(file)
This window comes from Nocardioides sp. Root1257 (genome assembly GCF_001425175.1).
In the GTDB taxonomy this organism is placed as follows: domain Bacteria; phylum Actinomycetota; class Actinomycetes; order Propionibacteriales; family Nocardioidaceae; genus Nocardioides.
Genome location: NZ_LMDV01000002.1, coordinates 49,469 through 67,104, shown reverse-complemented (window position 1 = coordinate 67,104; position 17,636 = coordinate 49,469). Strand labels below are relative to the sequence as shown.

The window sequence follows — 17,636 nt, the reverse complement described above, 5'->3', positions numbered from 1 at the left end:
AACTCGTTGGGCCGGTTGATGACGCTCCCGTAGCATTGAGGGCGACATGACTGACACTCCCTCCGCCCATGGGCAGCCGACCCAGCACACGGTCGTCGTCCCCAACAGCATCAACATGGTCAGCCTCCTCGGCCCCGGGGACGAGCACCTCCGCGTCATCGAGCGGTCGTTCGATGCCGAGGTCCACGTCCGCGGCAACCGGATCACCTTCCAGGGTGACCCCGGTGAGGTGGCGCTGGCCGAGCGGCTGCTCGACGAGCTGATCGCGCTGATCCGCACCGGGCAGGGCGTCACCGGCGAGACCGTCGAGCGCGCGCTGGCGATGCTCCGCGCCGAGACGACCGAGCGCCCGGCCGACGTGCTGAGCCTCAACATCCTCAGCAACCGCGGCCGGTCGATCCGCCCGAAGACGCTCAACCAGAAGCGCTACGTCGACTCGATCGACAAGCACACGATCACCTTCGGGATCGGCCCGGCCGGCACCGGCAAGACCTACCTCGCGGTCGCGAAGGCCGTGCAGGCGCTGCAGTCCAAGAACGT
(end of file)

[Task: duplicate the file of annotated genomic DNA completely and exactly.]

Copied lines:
This window comes from Nocardioides sp. Root1257 (genome assembly GCF_001425175.1).
In the GTDB taxonomy this organism is placed as follows: domain Bacteria; phylum Actinomycetota; class Actinomycetes; order Propionibacteriales; family Nocardioidaceae; genus Nocardioides.
Genome location: NZ_LMDV01000002.1, coordinates 49,469 through 67,104, shown reverse-complemented (window position 1 = coordinate 67,104; position 17,636 = coordinate 49,469). Strand labels below are relative to the sequence as shown.

The window sequence follows — 17,636 nt, the reverse complement described above, 5'->3', positions numbered from 1 at the left end:
AACTCGTTGGGCCGGTTGATGACGCTCCCGTAGCATTGAGGGCGACATGACTGACACTCCCTCCGCCCATGGGCAGCCGACCCAGCACACGGTCGTCGTCCCCAACAGCATCAACATGGTCAGCCTCCTCGGCCCCGGGGACGAGCACCTCCGCGTCATCGAGCGGTCGTTCGATGCCGAGGTCCACGTCCGCGGCAACCGGATCACCTTCCAGGGTGACCCCGGTGAGGTGGCGCTGGCCGAGCGGCTGCTCGACGAGCTGATCGCGCTGATCCGCACCGGGCAGGGCGTCACCGGCGAGACCGTCGAGCGCGCGCTGGCGATGCTCCGCGCCGAGACGACCGAGCGCCCGGCCGACGTGCTGAGCCTCAACATCCTCAGCAACCGCGGCCGGTCGATCCGCCCGAAGACGCTCAACCAGAAGCGCTACGTCGACTCGATCGACAAGCACACGATCACCTTCGGGATCGGCCCGGCCGGCACCGGCAAGACCTACCTCGCGGTCGCGAAGGCCGTGCAGGCGCTGCAGTCCAAGAACGT